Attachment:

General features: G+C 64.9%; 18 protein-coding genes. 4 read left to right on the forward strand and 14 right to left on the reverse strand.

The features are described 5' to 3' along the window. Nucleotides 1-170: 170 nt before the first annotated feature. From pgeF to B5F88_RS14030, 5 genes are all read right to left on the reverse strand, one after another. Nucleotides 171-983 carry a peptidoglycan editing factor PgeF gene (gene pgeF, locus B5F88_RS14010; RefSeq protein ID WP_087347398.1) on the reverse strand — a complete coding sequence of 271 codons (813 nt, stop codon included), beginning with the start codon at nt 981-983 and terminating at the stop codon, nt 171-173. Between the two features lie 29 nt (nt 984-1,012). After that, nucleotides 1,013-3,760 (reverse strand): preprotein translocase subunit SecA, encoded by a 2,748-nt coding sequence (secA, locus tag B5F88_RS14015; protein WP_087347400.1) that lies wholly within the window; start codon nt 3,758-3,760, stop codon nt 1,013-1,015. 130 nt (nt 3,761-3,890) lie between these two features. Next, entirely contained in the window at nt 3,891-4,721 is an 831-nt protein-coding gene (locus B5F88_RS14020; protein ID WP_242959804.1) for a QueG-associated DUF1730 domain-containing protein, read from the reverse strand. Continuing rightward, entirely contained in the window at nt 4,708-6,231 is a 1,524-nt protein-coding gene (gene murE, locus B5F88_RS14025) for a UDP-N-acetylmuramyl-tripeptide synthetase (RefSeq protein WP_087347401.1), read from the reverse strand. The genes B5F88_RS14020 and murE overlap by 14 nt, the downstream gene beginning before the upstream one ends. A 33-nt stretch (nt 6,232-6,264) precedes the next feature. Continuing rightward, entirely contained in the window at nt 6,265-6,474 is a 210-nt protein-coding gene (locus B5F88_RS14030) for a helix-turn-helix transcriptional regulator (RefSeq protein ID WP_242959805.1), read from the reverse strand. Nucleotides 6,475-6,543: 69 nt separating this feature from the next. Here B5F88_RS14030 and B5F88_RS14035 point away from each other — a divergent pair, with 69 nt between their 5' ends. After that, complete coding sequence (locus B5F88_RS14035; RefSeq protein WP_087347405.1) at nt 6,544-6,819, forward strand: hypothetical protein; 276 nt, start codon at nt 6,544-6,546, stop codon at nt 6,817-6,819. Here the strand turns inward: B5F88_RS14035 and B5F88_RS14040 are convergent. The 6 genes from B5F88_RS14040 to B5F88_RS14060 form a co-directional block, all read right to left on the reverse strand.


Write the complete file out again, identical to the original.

General features: G+C 64.9%; 18 protein-coding genes. 4 read left to right on the forward strand and 14 right to left on the reverse strand.

The features are described 5' to 3' along the window. Nucleotides 1-170: 170 nt before the first annotated feature. From pgeF to B5F88_RS14030, 5 genes are all read right to left on the reverse strand, one after another. Nucleotides 171-983 carry a peptidoglycan editing factor PgeF gene (gene pgeF, locus B5F88_RS14010; RefSeq protein ID WP_087347398.1) on the reverse strand — a complete coding sequence of 271 codons (813 nt, stop codon included), beginning with the start codon at nt 981-983 and terminating at the stop codon, nt 171-173. Between the two features lie 29 nt (nt 984-1,012). After that, nucleotides 1,013-3,760 (reverse strand): preprotein translocase subunit SecA, encoded by a 2,748-nt coding sequence (secA, locus tag B5F88_RS14015; protein WP_087347400.1) that lies wholly within the window; start codon nt 3,758-3,760, stop codon nt 1,013-1,015. 130 nt (nt 3,761-3,890) lie between these two features. Next, entirely contained in the window at nt 3,891-4,721 is an 831-nt protein-coding gene (locus B5F88_RS14020; protein ID WP_242959804.1) for a QueG-associated DUF1730 domain-containing protein, read from the reverse strand. Continuing rightward, entirely contained in the window at nt 4,708-6,231 is a 1,524-nt protein-coding gene (gene murE, locus B5F88_RS14025) for a UDP-N-acetylmuramyl-tripeptide synthetase (RefSeq protein WP_087347401.1), read from the reverse strand. The genes B5F88_RS14020 and murE overlap by 14 nt, the downstream gene beginning before the upstream one ends. A 33-nt stretch (nt 6,232-6,264) precedes the next feature. Continuing rightward, entirely contained in the window at nt 6,265-6,474 is a 210-nt protein-coding gene (locus B5F88_RS14030) for a helix-turn-helix transcriptional regulator (RefSeq protein ID WP_242959805.1), read from the reverse strand. Nucleotides 6,475-6,543: 69 nt separating this feature from the next. Here B5F88_RS14030 and B5F88_RS14035 point away from each other — a divergent pair, with 69 nt between their 5' ends. After that, complete coding sequence (locus B5F88_RS14035; RefSeq protein WP_087347405.1) at nt 6,544-6,819, forward strand: hypothetical protein; 276 nt, start codon at nt 6,544-6,546, stop codon at nt 6,817-6,819. Here the strand turns inward: B5F88_RS14035 and B5F88_RS14040 are convergent. The 6 genes from B5F88_RS14040 to B5F88_RS14060 form a co-directional block, all read right to left on the reverse strand.